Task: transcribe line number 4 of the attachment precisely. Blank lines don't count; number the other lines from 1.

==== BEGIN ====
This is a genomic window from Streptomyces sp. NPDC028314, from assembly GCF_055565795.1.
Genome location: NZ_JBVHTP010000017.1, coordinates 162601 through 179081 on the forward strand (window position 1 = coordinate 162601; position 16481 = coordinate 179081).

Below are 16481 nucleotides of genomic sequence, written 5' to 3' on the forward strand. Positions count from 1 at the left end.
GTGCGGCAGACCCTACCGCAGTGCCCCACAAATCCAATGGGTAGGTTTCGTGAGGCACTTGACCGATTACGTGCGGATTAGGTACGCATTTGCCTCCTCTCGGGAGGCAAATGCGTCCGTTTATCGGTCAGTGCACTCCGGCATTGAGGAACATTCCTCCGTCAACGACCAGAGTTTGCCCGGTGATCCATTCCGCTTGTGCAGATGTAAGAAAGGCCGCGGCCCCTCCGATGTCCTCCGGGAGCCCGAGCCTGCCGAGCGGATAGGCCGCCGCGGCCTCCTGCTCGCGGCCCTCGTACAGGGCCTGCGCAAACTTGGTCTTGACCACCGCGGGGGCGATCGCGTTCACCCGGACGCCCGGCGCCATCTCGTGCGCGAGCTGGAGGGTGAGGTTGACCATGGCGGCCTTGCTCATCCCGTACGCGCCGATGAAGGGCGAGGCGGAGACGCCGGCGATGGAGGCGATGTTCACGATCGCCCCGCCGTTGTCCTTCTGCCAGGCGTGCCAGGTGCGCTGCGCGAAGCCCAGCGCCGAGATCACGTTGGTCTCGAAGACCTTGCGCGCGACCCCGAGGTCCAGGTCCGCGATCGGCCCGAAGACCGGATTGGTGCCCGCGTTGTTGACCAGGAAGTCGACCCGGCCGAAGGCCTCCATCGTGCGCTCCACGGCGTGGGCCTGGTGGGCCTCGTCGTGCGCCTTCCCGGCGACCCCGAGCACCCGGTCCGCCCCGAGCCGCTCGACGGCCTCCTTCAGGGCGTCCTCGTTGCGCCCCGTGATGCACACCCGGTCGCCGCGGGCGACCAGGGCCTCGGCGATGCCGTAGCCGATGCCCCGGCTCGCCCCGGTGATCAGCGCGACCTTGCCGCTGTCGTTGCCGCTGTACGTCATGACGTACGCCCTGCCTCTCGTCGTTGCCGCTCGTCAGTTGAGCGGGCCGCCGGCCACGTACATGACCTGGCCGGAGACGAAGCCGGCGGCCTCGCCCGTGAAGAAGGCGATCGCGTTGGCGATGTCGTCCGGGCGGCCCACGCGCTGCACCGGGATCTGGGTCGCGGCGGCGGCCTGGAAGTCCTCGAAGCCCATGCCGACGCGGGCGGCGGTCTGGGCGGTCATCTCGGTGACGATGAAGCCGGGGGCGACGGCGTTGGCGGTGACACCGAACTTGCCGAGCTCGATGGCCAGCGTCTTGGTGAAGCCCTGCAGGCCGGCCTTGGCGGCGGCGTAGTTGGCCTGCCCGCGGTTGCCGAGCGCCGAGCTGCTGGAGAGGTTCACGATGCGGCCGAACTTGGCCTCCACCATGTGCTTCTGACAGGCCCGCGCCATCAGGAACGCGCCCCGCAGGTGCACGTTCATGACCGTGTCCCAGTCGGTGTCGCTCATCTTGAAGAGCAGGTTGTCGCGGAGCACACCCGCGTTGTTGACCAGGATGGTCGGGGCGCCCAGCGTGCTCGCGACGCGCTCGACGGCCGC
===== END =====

GTGCGGCAGACCCTACCGCAGTGCCCCACAAATCCAATGGGTAGGTTTCGTGAGGCACTTGACCGATTACGTGCGGATTAGGTACGCATTTGCCTCCTCTCGGGAGGCAAATGCGTCCGTTTATCGGTCAGTGCACTCCGGCATTGAGGAACATTCCTCCGTCAACGACCAGAGTTTGCCCGGTGATCCATTCCGCTTGTGCAGATGTAAGAAAGGCCGCGGCCCCTCCGATGTCCTCCGGGAGCCCGAGCCTGCCGAGCGGATAGGCCGCCGCGGCCTCCTGCTCGCGGCCCTCGTACAGGGCCTGCGCAAACTTGGTCTTGACCACCGCGGGGGCGATCGCGTTCACCCGGACGCCCGGCGCCATCTCGTGCGCGAGCTGGAGGGTGAGGTTGACCATGGCGGCCTTGCTCATCCCGTACGCGCCGATGAAGGGCGAGGCGGAGACGCCGGCGATGGAGGCGATGTTCACGATCGCCCCGCCGTTGTCCTTCTGCCAGGCGTGCCAGGTGCGCTGCGCGAAGCCCAGCGCCGAGATCACGTTGGTCTCGAAGACCTTGCGCGCGACCCCGAGGTCCAGGTCCGCGATCGGCCCGAAGACCGGATTGGTGCCCGCGTTGTTGACCAGGAAGTCGACCCGGCCGAAGGCCTCCATCGTGCGCTCCACGGCGTGGGCCTGGTGGGCCTCGTCGTGCGCCTTCCCGGCGACCCCGAGCACCCGGTCCGCCCCGAGCCGCTCGACGGCCTCCTTCAGGGCGTCCTCGTTGCGCCCCGTGATGCACACCCGGTCGCCGCGGGCGACCAGGGCCTCGGCGATGCCGTAGCCGATGCCCCGGCTCGCCCCGGTGATCAGCGCGACCTTGCCGCTGTCGTTGCCGCTGTACGTCATGACGTACGCCCTGCCTCTCGTCGTTGCCGCTCGTCAGTTGAGCGGGCCGCCGGCCACGTACATGACCTGGCCGGAGACGAAGCCGGCGGCCTCGCCCGTGAAGAAGGCGATCGCGTTGGCGATGTCGTCCGGGCGGCCCACGCGCTGCACCGGGATCTGGGTCGCGGCGGCGGCCTGGAAGTCCTCGAAGCCCATGCCGACGCGGGCGGCGGTCTGGGCGGTCATCTCGGTGACGATGAAGCCGGGGGCGACGGCGTTGGCGGTGACACCGAACTTGCCGAGCTCGATGGCCAGCGTCTTGGTGAAGCCCTGCAGGCCGGCCTTGGCGGCGGCGTAGTTGGCCTGCCCGCGGTTGCCGAGCGCCGAGCTGCTGGAGAGGTTCACGATGCGGCCGAACTTGGCCTCCACCATGTGCTTCTGACAGGCCCGCGCCATCAGGAACGCGCCCCGCAGGTGCACGTTCATGACCGTGTCCCAGTCGGTGTCGCTCATCTTGAAGAGCAGGTTGTCGCGGAGCACACCCGCGTTGTTGACCAGGATGGTCGGGGCGCCCAGCGTGCTCGCGACGCGCTCGACGGCCGC